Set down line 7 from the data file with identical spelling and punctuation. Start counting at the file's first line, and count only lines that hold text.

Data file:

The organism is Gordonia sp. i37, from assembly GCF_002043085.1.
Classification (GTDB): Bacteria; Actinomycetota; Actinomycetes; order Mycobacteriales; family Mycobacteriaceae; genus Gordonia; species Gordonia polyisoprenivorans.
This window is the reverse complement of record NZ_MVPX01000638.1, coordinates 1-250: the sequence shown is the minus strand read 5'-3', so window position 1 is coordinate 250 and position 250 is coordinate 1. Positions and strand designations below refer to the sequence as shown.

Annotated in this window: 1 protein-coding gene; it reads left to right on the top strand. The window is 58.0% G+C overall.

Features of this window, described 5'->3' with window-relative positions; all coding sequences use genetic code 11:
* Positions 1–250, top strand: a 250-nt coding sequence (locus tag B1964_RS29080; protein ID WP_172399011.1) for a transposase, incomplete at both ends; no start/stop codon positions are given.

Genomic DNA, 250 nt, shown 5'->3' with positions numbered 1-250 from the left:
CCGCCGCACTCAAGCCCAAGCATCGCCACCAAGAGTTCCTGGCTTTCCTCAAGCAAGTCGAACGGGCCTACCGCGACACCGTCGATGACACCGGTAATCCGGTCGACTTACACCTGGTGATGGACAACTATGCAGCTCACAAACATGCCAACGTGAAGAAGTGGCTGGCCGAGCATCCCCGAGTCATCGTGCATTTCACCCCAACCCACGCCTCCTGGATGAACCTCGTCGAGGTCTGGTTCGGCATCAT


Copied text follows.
Genomic DNA, 250 nt, shown 5'->3' with positions numbered 1-250 from the left: